These testimonies from Syria serve as an unfortunate reminder that women are not the only victims of sexual violence in war zones. The idea that women can be the only targets of these abuses is an assumption that we too often make. And one which may hamper attempts to curb the use of rape and sexual violence in conflict.

~Apologies for this being a somewhat hastily written piece that’s more my collection of random thoughts on the atrocities in Syria, than any great analysis.

* The report specifically details  reasons for women’s likely under-reporting of sexual assaults, including the stigma attached to rape in Syria.

Rape as a Weapon of War: Ending Impunity

2 Dec

Blog written by Rebecca Dennis for United to End Genocide

For 16 days a year – from Nov. 25th, the international day for the elimination of violence against women, to Dec. 10th, International Human Rights Day – individuals, organizations, and even governments shine a light on the issue of sexual and gender based violence. Today marks the mid-point of the 2011 16 Days campaign. Campaigns like this and all the other hard work that has been done over the past decade and a half has led to much greater awareness of these issues. It is now recognized that in many violent conflicts around the world, rape is not an unfortunate side effect of war – it is in fact a strategic weapon of war. The good news is that with increased awareness, more perpetrators of violence against women in war are held accountable for their actions. The bad news is that way too many women are still vulnerable to rape as a weapon of war, and far too many victims are still denied justice.

In recent years, the International Criminal Court has brought numerous rape charges against the orchestrators of mass rape in conflict zones such as Darfur. And just this week, former Ivorian President Laurent Gbagbo was turned over to the International Criminal Court after being indicted on charges of crimes against humanity (including rape and murder) committed in the aftermath of contested elections in Cote d’Ivoire late last year.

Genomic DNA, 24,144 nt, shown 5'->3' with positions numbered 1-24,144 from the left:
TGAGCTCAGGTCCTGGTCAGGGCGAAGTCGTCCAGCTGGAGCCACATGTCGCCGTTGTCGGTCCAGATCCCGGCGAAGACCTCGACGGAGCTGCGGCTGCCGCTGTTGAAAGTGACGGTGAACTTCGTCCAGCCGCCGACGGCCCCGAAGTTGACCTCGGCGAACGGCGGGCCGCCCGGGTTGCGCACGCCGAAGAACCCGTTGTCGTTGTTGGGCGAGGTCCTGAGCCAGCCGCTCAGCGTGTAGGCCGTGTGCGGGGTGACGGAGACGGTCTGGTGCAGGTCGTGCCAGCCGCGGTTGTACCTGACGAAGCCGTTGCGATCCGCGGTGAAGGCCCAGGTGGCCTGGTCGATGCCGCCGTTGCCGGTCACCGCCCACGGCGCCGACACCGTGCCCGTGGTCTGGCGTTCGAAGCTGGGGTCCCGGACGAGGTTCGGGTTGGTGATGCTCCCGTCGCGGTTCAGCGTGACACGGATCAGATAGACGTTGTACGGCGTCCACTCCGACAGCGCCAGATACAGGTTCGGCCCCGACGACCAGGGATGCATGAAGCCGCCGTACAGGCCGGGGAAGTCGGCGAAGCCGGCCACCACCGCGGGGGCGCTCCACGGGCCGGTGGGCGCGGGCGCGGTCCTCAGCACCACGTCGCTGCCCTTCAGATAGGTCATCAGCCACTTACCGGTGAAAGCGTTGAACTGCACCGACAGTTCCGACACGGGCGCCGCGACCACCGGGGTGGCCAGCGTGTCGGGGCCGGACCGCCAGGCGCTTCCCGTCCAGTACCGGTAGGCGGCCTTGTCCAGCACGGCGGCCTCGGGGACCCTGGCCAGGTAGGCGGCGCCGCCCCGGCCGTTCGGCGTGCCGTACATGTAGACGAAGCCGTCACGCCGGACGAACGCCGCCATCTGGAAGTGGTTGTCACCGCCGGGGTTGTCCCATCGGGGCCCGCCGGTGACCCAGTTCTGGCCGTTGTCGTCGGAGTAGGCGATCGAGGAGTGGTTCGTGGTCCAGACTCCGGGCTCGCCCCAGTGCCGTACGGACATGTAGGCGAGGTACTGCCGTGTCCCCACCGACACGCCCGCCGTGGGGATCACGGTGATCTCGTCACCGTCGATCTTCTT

In Libya, allegations of sexual violence by pro-government forces drew international attention last spring when a woman was arrested after speaking to international journalists about her rape. The International Criminal Court is now working to conduct investigations into the involvement of Gaddafi regime officials, who may have been involved in organizing the hundreds of other rapes reported over the last 9 months during the revolution there.

In other post-conflict regions, justice and accountability have been slow in coming. The recent trial of former Bosnian soldier Sasa Baricanin made headlines in November when he was convicted for war crimes – including murder, enslavement and rape – that he committed during the conflict in Bosnia. The conflict and ethnic cleansing campaign in Bosnia in the 1990’s became notorious for the soldiers’ strategic use of sexual violence. The UN estimates that there were as many as 50,000 rapes during the course of the war, but the trial of Sasa Baricanin marks only the 30th conviction on charges of rape since the conflict ended nearly two decades ago.

Yesterday, the UNSC placed a militia leader in the Democratic Republic of Congo under international sanctions for his role in organizing mass rapes in Eastern Congo. However, rape is an epidemic problem in Congo, where on average 1,100 rapes are reported each month, and over 200,000 women have been raped during the conflicts there.

While we welcome every trial and conviction of perpetrators of rape, in too many conflicts around the world the organizers and perpetrators of sexual violence are still allowed to operate with impunity. A report commissioned by the UN Human Rights Council released earlier this week, found evidence of the use of sexual violence by Syrian Security forces against women and children, including young boys. Meanwhile, in Burma, where the government has a reputation for using rape as a weapon — particularly in villages known to oppose the current government regime — more than 80 rapes have been reported to human rights groups in the past year.

The advances that we have seen in recent years are only the tip of the iceberg. We need to continue to push for justice for the victims of sexual violence in conflict. The human rights community must continue to raise awareness about these issues and the international community must demand that proper investigations are conducted when there are reports of the use of mass strategic rape. We can put an end to impunity enjoyed by those who use rape as a weapon of war.